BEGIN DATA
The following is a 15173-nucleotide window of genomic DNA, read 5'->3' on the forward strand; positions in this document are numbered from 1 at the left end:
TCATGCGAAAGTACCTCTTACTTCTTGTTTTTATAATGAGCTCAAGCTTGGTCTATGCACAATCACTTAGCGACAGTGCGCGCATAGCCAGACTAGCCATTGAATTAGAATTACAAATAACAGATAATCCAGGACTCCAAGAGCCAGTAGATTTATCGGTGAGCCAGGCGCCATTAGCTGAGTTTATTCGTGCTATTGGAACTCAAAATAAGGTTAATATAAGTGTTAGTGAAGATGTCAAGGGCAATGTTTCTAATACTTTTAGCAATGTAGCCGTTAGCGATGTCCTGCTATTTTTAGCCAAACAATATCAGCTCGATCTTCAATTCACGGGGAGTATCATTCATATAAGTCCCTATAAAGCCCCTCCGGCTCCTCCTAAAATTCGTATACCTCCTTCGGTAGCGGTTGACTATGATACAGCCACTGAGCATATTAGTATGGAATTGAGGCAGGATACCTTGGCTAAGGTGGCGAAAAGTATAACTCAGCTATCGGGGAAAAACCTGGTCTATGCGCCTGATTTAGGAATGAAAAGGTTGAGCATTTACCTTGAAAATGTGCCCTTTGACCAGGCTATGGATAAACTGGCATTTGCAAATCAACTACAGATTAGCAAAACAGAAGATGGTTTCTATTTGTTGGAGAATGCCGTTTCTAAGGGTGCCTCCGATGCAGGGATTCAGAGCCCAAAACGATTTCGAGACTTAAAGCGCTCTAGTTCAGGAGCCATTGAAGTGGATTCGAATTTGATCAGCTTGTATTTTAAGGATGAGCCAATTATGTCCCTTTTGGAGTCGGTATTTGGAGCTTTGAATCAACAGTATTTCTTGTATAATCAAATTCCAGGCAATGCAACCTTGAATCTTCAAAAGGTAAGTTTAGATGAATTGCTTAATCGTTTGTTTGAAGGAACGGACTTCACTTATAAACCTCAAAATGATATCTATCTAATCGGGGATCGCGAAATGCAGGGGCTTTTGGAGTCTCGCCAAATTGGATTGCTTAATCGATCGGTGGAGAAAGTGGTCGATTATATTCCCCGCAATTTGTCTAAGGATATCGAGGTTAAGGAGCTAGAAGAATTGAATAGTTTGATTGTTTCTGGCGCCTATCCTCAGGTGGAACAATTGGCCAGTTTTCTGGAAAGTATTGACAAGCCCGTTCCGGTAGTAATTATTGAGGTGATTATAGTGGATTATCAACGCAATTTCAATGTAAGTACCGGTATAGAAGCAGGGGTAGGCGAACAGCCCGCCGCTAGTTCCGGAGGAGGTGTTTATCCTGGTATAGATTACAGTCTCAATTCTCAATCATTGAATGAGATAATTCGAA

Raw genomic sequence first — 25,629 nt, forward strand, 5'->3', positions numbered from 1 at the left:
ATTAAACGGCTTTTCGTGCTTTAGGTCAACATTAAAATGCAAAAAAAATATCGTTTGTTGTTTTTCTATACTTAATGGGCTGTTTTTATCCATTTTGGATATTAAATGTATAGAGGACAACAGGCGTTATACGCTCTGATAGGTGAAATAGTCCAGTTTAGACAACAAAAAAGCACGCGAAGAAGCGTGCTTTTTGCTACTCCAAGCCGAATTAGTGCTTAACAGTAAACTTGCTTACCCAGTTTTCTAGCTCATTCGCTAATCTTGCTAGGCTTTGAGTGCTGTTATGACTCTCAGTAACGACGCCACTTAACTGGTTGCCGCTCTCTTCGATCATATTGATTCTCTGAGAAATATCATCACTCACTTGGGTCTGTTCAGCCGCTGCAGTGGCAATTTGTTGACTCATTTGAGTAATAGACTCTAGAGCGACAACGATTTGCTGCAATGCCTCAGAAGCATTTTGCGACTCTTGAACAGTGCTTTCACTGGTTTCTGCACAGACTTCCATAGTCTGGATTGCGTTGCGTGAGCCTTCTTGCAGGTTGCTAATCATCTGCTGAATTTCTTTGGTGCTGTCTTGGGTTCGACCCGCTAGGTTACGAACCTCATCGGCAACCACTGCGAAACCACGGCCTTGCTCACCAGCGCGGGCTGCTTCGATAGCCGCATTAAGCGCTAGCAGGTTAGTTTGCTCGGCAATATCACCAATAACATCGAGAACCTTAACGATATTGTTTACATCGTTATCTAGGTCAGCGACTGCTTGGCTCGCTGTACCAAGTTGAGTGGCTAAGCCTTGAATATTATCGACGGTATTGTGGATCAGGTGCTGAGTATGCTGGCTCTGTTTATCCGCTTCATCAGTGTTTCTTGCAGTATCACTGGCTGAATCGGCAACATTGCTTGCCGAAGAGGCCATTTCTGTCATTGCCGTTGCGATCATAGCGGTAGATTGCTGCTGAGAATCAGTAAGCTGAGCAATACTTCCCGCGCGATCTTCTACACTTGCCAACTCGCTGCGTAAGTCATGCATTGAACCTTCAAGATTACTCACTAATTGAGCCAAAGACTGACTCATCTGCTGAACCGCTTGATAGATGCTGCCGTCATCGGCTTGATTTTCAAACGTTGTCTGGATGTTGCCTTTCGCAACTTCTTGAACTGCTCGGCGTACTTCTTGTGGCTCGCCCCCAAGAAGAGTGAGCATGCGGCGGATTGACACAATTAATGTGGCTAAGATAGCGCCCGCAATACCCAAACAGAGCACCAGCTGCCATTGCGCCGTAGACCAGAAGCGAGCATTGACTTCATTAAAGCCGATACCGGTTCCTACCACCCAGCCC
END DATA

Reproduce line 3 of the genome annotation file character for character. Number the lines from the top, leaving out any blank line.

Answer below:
Raw genomic sequence first — 25,629 nt, forward strand, 5'->3', positions numbered from 1 at the left: